Graphic courtesy of IntraHealth International
When Mrs. Iwu arrived at the maternity ward at Atapkame Regional Hospital in Togo, she was bleeding heavily—experiencing her second miscarriage. It may have been the result of multiple closely spaced pregnancies.
At 43, Mrs. Iwu had seven children between the ages of 20 months and 10 years.
Despite the risk that she might become pregnant again too soon, Mrs. Iwu left the health center without a contraceptive method.
“She did not want a method because she is a recent widow who has been inherited by her husband’s brother, who has another wife,” said Ms. Akor, the in-charge of the maternity ward at the health center and the most experienced midwife on staff. “She therefore needed to get pregnant as soon as possible to secure her place in the family.”
In Togo, data on unintended pregnancies and unsafe abortion are limited; a 2002 survey of family planning clinics in Lomé determined that 39% of women aged 15–24 who had been pregnant at least once reported having had an abortion. And 34% of married women do not desire a pregnancy in the next two years, yet they are not using a modern contraceptive.
Ms. Akor had diagnosed Mrs. Iwu with anemia, prescribed her iron tablets, and assessed her for possible referral to a hospital for a blood transfusion after fellow midwife Fauzia performed the manual vacuum aspiration to treat her miscarriage—known in medical terms as an incomplete abortion—and midwife Marie had engaged her in family planning counseling that honored the concept of voluntary informed choice.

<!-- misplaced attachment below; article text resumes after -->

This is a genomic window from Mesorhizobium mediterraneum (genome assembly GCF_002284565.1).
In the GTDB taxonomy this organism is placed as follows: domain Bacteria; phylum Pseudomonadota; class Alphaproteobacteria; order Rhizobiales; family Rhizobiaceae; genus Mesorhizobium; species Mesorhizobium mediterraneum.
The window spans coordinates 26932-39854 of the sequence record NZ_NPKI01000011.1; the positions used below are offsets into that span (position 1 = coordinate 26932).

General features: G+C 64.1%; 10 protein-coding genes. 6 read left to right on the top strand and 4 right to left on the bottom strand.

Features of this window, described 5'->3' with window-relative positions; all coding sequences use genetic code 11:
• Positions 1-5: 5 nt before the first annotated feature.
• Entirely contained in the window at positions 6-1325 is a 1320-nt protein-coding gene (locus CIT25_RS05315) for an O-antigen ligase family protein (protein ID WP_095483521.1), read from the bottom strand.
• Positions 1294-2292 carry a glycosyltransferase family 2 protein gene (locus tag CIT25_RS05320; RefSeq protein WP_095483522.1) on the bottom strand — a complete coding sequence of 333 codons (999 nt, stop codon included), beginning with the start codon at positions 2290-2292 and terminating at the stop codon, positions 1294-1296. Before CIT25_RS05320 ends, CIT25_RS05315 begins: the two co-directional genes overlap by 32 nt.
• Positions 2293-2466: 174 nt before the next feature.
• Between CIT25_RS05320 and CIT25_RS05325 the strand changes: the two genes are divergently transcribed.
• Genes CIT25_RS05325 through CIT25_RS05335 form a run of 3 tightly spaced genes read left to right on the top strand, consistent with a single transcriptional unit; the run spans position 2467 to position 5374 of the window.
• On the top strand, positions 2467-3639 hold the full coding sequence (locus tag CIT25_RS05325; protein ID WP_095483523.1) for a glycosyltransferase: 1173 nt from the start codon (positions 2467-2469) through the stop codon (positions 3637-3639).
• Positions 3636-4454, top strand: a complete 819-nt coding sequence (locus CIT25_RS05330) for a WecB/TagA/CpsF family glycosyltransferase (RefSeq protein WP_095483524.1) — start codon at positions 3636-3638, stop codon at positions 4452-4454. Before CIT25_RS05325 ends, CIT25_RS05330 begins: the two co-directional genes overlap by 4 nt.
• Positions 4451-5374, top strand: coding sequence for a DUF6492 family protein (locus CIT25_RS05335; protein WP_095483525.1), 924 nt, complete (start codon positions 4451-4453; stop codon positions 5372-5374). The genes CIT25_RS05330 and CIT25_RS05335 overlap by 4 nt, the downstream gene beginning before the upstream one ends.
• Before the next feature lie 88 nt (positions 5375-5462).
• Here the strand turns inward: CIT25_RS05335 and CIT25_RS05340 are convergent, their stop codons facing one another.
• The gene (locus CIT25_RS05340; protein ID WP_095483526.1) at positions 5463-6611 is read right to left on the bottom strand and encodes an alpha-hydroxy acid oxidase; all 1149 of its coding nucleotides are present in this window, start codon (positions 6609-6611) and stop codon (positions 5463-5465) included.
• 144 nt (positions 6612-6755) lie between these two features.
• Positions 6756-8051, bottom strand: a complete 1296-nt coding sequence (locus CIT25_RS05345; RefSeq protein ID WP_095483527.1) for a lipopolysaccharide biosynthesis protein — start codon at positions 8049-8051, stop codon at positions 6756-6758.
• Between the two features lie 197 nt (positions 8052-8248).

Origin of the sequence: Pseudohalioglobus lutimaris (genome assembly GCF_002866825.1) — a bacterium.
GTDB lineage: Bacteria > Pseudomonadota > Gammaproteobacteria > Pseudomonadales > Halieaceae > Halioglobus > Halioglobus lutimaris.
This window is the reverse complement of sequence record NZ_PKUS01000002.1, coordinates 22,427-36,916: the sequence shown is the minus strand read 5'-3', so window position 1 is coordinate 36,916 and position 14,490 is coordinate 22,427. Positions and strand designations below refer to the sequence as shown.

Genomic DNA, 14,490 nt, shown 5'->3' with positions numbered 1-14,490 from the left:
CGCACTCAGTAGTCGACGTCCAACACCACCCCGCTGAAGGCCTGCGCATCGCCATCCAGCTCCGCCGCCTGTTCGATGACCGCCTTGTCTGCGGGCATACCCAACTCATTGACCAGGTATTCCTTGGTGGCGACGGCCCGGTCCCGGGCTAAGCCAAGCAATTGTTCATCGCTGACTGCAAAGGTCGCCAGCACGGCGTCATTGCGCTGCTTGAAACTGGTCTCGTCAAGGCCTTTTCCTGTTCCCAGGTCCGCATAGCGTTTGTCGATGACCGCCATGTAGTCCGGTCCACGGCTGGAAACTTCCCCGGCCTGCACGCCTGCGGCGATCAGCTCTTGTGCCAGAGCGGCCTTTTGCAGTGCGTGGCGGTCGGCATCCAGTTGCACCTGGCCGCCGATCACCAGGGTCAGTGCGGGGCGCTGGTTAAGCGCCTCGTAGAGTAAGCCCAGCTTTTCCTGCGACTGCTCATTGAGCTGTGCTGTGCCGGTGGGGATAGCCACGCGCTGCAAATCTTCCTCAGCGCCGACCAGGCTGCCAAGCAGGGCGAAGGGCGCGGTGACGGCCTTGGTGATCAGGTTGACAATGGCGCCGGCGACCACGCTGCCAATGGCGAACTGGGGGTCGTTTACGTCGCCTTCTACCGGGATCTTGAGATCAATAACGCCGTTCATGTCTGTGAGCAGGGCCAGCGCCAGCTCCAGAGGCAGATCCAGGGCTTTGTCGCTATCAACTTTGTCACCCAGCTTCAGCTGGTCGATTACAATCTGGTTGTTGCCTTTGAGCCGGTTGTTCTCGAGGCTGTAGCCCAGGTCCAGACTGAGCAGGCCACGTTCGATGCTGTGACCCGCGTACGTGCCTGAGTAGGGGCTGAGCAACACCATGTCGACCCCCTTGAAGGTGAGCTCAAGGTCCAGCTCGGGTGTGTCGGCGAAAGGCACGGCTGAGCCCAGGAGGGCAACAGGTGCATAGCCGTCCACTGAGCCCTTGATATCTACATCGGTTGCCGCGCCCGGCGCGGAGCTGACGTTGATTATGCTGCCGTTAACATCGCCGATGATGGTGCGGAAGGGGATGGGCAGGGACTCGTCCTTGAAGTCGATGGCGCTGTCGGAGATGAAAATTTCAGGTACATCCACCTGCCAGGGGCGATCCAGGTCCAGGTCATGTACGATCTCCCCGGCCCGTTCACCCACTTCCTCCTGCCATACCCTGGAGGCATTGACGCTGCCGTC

“This is a new husband,” Ms. Akor said. “Culturally, she is expected to have children with the new husband or else she will not be fully accepted in the family, and besides she is also getting old.”
According to Ms. Akor, the recommended timeframe of six months would be too long for her to wait before trying to get pregnant again, particularly now that she had a miscarriage.
Although the midwives had learned in their clinical training that multiple pregnancies—too early, or too closely spaced—put the health of both mother and baby at great risk, they also learned to honor a client’s voluntary informed choice when it comes to contraceptive decisions.
This type of counseling, which all providers should be trained to conduct, ensures the right of the client to make informed decisions based on her personal reproductive health needs, desire for timing of subsequent pregnancy and family size, and the socioeconomic and cultural context. In counseling for voluntary informed choice, the health worker becomes a facilitator, allowing the client to exercise her autonomy.
As facilitators, health workers are trained to be unbiased, provide accurate information tailored to the client’s needs, respond to the client’s questions, respect and support the client’s choice, and make sure they do not unduly influence the client’s decisions. They skillfully help the client examine the available information and weigh the potential health benefits and consequences against their individual needs, as well as the opinions and beliefs of their families and communities. Typically, a health worker takes a client’s history, performs an exam, reaches a diagnosis, and prescribes a method. Normally, this is simple and straightforward.